In or about June 2002, the respondent, as an associate with the law firm of Weinberg & Kert LLP, prepared a summons and complaint on behalf of a client, Howard Kaufman, which was signed solely by Mr. Kaufman, who was ostensibly proceeding pro se. In or about July 2002, the respondent caused the summons and complaint to be filed in the Supreme Court, Queens County, and served on the defendants on Mr. Kaufman's behalf.
In or about October 2002, Mr. Kaufman advised the law firm that the defendants had not answered the summons and complaint. The law firm directed the respondent to prepare, serve, and file motion papers on Mr. Kaufman's behalf seeking to adjudicate the defendants in default. In or about November 2002, the respondent prepared the motion papers, including Mr. Kaufman's affidavit, but failed to have those motion papers filed and served.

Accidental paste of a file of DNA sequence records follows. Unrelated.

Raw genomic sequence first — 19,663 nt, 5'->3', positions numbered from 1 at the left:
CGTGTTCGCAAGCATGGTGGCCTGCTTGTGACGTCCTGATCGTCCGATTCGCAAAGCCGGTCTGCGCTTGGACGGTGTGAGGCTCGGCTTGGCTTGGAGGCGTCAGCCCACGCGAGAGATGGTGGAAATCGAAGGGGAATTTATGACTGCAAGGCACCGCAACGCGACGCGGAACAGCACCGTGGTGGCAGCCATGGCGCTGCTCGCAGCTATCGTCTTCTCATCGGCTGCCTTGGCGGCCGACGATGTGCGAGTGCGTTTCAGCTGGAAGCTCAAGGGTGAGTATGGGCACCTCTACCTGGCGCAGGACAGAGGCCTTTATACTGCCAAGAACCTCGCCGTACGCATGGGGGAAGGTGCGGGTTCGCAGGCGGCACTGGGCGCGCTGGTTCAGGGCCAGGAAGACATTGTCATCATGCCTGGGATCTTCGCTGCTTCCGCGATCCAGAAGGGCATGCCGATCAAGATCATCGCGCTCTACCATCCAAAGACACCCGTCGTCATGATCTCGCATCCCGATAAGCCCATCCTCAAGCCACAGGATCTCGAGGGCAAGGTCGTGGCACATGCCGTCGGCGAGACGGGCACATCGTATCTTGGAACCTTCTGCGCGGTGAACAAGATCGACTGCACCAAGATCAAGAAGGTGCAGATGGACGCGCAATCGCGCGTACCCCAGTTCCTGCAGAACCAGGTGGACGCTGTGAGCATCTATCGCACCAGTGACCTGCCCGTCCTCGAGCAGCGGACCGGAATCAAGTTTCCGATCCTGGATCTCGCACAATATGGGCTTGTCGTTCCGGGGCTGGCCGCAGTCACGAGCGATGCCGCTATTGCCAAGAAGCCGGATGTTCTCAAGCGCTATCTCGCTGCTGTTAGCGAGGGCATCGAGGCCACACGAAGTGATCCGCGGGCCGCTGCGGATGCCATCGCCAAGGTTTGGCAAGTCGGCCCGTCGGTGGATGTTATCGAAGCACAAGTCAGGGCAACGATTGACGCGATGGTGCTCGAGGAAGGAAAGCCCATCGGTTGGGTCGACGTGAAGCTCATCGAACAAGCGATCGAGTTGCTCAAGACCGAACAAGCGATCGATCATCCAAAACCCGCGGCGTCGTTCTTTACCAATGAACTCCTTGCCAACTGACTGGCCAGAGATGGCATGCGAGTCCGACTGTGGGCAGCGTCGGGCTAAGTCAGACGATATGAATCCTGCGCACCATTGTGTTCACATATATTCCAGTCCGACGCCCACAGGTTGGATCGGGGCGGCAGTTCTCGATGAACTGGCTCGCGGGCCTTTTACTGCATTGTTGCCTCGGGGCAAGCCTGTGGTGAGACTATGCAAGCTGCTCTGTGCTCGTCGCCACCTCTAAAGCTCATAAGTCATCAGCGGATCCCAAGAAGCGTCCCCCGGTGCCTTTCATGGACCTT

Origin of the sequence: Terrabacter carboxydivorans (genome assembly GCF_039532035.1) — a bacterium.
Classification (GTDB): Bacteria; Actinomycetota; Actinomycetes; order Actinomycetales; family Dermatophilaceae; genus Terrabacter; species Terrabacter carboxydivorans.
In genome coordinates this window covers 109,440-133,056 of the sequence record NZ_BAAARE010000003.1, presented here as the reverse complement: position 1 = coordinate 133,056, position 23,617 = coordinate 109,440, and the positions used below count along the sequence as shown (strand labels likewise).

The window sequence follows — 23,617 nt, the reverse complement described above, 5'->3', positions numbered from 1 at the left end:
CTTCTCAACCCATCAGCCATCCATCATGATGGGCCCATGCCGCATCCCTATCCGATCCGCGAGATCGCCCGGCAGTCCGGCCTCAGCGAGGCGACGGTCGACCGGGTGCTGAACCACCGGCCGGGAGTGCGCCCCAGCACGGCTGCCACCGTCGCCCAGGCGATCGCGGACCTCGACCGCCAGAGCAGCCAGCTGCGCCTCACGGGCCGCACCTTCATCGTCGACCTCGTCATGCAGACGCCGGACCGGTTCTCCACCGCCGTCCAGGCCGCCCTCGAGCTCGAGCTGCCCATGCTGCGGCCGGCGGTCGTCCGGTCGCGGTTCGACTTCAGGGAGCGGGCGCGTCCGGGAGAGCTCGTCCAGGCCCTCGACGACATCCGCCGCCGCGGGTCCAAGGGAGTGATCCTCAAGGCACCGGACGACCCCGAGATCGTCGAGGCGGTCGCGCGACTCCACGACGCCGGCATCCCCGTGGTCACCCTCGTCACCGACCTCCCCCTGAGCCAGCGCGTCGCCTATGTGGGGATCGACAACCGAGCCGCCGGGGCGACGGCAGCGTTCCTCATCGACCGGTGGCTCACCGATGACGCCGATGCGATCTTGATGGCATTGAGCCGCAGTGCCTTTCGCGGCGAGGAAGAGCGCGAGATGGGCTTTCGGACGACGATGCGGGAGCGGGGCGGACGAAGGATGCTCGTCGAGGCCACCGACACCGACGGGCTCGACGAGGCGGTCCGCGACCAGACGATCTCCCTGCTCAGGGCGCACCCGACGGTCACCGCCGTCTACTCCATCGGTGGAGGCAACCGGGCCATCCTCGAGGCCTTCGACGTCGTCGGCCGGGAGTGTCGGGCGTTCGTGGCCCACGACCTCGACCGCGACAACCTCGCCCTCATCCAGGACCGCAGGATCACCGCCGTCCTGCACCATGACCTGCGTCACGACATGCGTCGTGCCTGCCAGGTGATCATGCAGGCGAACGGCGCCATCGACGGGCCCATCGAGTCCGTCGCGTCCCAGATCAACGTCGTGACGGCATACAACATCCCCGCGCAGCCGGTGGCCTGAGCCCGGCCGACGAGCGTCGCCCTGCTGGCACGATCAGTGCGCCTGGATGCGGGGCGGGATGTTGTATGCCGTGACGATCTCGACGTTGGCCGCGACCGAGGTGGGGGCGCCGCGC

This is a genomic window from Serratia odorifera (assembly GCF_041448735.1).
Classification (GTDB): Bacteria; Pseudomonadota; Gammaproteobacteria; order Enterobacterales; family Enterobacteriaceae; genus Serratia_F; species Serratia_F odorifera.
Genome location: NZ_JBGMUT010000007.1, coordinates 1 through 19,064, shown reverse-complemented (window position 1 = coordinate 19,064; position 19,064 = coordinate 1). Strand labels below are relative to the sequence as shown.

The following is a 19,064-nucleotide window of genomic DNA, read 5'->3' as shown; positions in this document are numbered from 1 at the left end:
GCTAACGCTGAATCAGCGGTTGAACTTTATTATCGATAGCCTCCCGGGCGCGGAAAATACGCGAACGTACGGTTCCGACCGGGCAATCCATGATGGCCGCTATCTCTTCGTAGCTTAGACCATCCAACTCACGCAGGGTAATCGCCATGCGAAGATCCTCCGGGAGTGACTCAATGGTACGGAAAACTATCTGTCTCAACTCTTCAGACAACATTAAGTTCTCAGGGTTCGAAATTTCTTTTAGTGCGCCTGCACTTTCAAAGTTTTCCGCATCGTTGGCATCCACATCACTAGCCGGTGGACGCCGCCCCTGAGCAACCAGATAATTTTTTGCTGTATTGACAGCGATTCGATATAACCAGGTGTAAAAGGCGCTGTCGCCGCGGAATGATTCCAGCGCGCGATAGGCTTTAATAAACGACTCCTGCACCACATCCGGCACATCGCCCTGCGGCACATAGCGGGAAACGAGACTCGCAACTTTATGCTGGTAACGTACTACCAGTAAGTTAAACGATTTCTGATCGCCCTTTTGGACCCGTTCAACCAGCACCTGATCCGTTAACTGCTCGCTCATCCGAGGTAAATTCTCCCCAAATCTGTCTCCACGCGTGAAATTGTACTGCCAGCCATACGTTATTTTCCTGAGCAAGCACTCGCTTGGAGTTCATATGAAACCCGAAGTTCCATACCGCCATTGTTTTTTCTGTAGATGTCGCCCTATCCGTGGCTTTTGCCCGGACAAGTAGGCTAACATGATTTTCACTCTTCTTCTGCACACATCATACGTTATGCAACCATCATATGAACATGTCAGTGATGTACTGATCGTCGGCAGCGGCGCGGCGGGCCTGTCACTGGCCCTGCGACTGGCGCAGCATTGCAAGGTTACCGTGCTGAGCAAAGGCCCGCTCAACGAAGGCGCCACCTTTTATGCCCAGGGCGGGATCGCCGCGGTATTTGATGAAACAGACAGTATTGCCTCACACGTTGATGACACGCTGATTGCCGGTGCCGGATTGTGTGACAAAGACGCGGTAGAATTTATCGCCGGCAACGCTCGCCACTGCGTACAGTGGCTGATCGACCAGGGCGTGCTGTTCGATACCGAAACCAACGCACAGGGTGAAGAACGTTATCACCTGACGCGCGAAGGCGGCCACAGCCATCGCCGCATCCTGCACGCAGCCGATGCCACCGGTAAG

Charge two alleges that the respondent engaged in conduct involving dishonesty, fraud, deceit, or misrepresentation by creating fictitious court documents and providing them to a client for the purpose of misleading the client about the status and progress of his lawsuit, in violation of Code of Professional Responsibility DR 1-102(a)(4).